Get involved in new back-to-school meals
New school meal standards will be implemented this fall. School lunches are required to include more fruits, vegetables, whole grains and low-fat dairy, and fewer calories, sodium and unhealthy fats. The U.S. Department of Agriculture recently updated the nutrition standards for school meals as directed by Congress through the Hunger-Free Kids Act of 2010. Join other public health advocates in providing support for schools to implement these healthy standards and improving the image of school lunch through the recently launched Back 2 School Campaign.
Advocacy track at APHA’s 140th Annual Meeting offers opportunity to learn about effective advocacy
APHA’s Government Relations and Communications Departments will host a series of advocacy focused sessions at the organization’s Annual Meeting in San Francisco from Oct. 29–31. The Advocacy stand in the Expo will also offer information on getting involved with APHA’s advocacy efforts, as well as fact sheets on APHA priorities and APHA’s annual vote record.
Sunday, Oct. 28, 10 a.m. – 3:30 p.m. Advocacy Training for Leaders: Developed for Affiliate, Section and Special Primary Interest Group leaders, this session will offer interactive panels including APHA staff-led presentations on available tools and resources; APHA and Affiliate leaders sharing their advocacy efforts and successes; advocacy experts speaking on best practices; and legislative staff providing tips for policymaker communication.
Monday, Oct. 29, 10:30 a.m. – noon Media Advocacy: Breaking through the Crowded News Cycle: This session will offer tips on how to work effectively with the news media to deliver public health messages to journalists, decision makers and other target audiences. A panel of journalists will share inside strategies for pitching stories to media outlets and other tips for generating news coverage.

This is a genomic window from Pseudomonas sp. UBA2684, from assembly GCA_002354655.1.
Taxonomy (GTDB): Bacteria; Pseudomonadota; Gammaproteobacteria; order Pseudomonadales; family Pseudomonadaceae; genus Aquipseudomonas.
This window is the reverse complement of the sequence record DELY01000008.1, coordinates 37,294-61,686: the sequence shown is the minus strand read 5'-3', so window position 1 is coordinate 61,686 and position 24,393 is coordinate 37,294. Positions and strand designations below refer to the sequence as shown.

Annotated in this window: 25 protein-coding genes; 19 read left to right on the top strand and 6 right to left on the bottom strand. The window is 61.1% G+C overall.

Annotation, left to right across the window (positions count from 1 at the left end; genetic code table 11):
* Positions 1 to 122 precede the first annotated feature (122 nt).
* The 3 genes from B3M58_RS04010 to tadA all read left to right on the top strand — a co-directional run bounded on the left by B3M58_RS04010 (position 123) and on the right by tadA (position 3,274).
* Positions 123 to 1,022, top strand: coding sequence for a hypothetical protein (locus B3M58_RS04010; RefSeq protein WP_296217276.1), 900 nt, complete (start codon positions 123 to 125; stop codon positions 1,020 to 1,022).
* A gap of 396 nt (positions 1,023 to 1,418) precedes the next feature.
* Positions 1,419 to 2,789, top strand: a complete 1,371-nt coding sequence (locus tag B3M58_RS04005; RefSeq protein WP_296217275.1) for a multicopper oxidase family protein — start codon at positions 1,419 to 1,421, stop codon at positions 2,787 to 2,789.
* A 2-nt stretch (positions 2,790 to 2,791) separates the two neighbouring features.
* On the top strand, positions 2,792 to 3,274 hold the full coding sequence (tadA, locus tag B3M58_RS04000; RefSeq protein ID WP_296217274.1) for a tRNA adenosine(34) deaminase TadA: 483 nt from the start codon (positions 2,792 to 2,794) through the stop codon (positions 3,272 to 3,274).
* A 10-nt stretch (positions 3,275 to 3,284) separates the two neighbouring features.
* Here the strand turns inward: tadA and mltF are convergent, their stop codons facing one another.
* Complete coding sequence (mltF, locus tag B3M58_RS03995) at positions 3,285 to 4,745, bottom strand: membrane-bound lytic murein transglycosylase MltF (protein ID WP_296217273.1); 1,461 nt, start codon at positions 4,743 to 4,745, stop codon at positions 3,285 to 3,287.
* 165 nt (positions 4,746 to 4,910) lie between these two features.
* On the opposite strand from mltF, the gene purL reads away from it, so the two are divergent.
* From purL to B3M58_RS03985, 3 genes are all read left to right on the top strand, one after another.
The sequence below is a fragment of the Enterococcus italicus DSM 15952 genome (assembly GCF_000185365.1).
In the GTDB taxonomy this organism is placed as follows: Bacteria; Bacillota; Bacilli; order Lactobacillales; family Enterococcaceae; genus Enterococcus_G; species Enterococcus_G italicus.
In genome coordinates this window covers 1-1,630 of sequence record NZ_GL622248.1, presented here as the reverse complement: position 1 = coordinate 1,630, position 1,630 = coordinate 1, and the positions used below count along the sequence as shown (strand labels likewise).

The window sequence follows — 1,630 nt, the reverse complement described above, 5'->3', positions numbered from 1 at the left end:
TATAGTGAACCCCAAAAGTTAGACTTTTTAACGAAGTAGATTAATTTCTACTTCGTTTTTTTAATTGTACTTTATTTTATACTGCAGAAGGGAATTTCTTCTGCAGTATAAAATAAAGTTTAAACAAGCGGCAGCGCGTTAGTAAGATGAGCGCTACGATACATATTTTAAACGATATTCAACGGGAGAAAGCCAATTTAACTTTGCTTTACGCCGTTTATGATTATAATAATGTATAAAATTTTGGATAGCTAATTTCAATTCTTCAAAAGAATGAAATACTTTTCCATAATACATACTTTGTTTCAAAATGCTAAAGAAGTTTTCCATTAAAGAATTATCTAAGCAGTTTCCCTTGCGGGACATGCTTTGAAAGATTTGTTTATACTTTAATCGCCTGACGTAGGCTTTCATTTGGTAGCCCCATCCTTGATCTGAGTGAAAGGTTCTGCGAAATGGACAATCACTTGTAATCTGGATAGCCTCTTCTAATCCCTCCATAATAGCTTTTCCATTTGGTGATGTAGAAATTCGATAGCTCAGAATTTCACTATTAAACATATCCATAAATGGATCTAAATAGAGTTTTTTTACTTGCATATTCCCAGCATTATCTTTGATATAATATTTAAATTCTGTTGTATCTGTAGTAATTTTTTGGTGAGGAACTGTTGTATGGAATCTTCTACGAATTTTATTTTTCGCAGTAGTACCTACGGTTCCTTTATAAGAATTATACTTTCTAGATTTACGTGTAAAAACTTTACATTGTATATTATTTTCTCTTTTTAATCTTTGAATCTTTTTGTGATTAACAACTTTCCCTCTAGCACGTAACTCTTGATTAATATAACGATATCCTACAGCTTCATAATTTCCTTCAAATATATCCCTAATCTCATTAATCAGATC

Monday, Oct. 29, 12:30 p.m. – 2 p.m. The Who, What, and How of Advocacy: This session will feature a discussion about the ethics and legalities surrounding lobbying, advocacy and advocacy in the workplace.
Monday, Oct. 29, 2:30 p.m. - 4 p.m. Mobilizing a Public Health Campaign: This session will feature a panel discussion on effective ways to engage the public, lawmakers, the media and partners in support of a public health issues.
Policy watch: Updates from the states
Maryland to launch health insurance exchange program
Maryland is one of eight states awarded a multi-million dollar grant from the Department of Health and Human Services to launch its health insurance exchange program, projected to begin enrollment in October 2013. Named the Maryland Health Connection, the health insurance exchange program, a new state-based competitive marketplace for affordable health insurance created under the Affordable Care Act, will transform the way residents and small businesses choose health plans, ultimately working to reduce unnecessary operational costs and make access to health care plans simple and more efficient. In the first year, more than 150,000 people are projected to purchase insurance through the exchange, with approximately 101,000 people projected to enroll in Medicaid. As a result, it is estimated that the number of uninsured residents will be cut in half by the year 2020. Residents will be able to purchase insurance from the Maryland Health Connection website. Maryland’s efforts to create transparency between residents and their health care solutions have been recognized as a model for other states.
Georgia governor to reject federal assistance
Gov. Nathan Deal, R-Ga., stated that he does not support the expansion of Medicaid through which the federal government would provide the funds to increase state-wide health insurance coverage for low-income residents as part of the Affordable Care Act. The federal government would provide 100 percent of the funds for the first three years of the program and 90 percent of the funds thereafter. Deal does not think that the state or the federal government would be able to maintain the necessary monetary support for Georgia’s Medicaid needs. Georgia has one of the highest rates of uninsured residents in the nation — approximately 20 percent of the state’s population residents are uninsured. The expansion would have provided health insurance through Medicaid for an estimated 650,000 low-income Georgia residents, including many families.